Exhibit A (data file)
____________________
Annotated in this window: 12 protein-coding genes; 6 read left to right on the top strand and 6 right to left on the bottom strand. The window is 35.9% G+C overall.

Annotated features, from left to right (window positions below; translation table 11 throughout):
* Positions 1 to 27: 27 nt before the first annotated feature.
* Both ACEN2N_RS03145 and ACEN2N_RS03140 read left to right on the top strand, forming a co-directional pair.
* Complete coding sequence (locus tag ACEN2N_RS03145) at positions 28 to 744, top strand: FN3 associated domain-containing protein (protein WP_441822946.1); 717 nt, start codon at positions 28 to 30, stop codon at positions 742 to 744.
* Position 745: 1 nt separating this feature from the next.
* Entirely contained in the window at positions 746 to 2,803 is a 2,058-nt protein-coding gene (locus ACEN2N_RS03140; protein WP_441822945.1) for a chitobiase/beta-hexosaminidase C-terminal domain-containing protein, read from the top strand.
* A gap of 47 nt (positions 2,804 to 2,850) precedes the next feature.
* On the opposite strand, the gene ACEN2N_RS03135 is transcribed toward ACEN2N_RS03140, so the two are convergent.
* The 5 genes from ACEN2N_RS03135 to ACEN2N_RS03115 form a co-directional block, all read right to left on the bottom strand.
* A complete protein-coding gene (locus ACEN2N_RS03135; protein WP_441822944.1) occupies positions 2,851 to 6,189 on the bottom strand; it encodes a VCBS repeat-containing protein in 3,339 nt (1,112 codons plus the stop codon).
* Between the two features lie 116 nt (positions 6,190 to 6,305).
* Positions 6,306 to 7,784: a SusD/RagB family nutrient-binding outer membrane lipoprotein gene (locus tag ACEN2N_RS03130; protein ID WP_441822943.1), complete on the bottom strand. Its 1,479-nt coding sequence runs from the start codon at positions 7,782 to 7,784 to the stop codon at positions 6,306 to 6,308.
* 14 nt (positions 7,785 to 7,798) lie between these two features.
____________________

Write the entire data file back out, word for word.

Annotated in this window: 12 protein-coding genes; 6 read left to right on the top strand and 6 right to left on the bottom strand. The window is 35.9% G+C overall.

Annotated features, from left to right (window positions below; translation table 11 throughout):
* Positions 1 to 27: 27 nt before the first annotated feature.
* Both ACEN2N_RS03145 and ACEN2N_RS03140 read left to right on the top strand, forming a co-directional pair.
* Complete coding sequence (locus tag ACEN2N_RS03145) at positions 28 to 744, top strand: FN3 associated domain-containing protein (protein WP_441822946.1); 717 nt, start codon at positions 28 to 30, stop codon at positions 742 to 744.
* Position 745: 1 nt separating this feature from the next.
* Entirely contained in the window at positions 746 to 2,803 is a 2,058-nt protein-coding gene (locus ACEN2N_RS03140; protein WP_441822945.1) for a chitobiase/beta-hexosaminidase C-terminal domain-containing protein, read from the top strand.
* A gap of 47 nt (positions 2,804 to 2,850) precedes the next feature.
* On the opposite strand, the gene ACEN2N_RS03135 is transcribed toward ACEN2N_RS03140, so the two are convergent.
* The 5 genes from ACEN2N_RS03135 to ACEN2N_RS03115 form a co-directional block, all read right to left on the bottom strand.
* A complete protein-coding gene (locus ACEN2N_RS03135; protein WP_441822944.1) occupies positions 2,851 to 6,189 on the bottom strand; it encodes a VCBS repeat-containing protein in 3,339 nt (1,112 codons plus the stop codon).
* Between the two features lie 116 nt (positions 6,190 to 6,305).
* Positions 6,306 to 7,784: a SusD/RagB family nutrient-binding outer membrane lipoprotein gene (locus tag ACEN2N_RS03130; protein ID WP_441822943.1), complete on the bottom strand. Its 1,479-nt coding sequence runs from the start codon at positions 7,782 to 7,784 to the stop codon at positions 6,306 to 6,308.
* 14 nt (positions 7,785 to 7,798) lie between these two features.